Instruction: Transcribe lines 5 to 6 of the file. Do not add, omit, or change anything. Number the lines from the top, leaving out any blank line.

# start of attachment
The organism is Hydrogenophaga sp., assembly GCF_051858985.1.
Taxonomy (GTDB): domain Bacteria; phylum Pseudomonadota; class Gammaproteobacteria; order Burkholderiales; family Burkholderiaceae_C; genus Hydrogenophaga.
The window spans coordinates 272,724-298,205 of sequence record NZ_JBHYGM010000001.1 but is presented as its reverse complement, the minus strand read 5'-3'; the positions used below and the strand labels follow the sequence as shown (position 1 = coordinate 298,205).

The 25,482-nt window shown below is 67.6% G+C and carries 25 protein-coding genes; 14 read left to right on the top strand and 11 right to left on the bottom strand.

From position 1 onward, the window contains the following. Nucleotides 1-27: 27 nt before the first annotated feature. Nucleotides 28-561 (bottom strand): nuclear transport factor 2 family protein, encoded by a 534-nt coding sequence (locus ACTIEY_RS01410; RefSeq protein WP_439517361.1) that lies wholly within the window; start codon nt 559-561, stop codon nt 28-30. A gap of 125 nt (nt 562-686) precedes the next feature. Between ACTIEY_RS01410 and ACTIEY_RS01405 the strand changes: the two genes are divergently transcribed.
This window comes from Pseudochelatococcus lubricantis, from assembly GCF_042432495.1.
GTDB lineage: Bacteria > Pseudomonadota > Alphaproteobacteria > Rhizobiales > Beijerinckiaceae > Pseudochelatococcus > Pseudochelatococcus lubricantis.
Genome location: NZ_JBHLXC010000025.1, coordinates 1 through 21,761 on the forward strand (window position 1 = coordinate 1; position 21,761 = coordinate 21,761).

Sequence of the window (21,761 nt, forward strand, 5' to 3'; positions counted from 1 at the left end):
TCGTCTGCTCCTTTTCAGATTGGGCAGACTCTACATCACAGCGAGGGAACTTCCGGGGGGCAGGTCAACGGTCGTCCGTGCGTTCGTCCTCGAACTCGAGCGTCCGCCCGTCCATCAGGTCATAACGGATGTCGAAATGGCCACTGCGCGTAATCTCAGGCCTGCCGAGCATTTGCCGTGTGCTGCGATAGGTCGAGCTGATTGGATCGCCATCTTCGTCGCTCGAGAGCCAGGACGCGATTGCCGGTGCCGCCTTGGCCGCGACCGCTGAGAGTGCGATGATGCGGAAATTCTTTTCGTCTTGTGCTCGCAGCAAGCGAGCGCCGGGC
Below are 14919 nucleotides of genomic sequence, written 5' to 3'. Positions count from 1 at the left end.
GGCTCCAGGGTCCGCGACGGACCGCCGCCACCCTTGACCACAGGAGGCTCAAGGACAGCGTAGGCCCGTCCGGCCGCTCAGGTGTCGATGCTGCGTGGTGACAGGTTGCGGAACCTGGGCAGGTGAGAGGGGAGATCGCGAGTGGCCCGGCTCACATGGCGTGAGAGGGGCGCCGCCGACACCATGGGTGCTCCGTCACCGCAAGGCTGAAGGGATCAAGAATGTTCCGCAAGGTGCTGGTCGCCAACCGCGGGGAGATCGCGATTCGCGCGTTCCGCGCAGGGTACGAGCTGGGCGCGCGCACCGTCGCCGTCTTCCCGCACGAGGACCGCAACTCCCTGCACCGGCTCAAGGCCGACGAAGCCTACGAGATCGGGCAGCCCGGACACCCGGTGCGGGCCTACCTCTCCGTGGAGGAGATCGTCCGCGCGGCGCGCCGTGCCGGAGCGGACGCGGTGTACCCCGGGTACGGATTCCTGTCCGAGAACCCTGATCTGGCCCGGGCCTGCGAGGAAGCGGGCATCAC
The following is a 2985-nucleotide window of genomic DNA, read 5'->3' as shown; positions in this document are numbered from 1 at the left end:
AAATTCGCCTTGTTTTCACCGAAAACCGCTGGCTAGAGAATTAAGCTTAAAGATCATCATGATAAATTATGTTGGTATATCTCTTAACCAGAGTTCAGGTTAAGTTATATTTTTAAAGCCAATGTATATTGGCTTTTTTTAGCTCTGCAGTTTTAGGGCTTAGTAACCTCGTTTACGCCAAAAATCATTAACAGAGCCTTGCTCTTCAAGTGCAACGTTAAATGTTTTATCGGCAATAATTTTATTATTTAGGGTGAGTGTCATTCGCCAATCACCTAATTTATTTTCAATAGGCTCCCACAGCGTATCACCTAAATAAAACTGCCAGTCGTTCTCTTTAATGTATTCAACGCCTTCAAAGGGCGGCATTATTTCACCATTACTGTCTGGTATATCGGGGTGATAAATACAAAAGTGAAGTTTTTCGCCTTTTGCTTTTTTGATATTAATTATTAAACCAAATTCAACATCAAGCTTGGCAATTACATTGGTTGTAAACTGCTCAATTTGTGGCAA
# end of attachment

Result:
From position 1 onward, the window contains the following. Nucleotides 1-27: 27 nt before the first annotated feature. Nucleotides 28-561 (bottom strand): nuclear transport factor 2 family protein, encoded by a 534-nt coding sequence (locus ACTIEY_RS01410; RefSeq protein WP_439517361.1) that lies wholly within the window; start codon nt 559-561, stop codon nt 28-30. A gap of 125 nt (nt 562-686) precedes the next feature. Between ACTIEY_RS01410 and ACTIEY_RS01405 the strand changes: the two genes are divergently transcribed.
This window comes from Pseudochelatococcus lubricantis, from assembly GCF_042432495.1.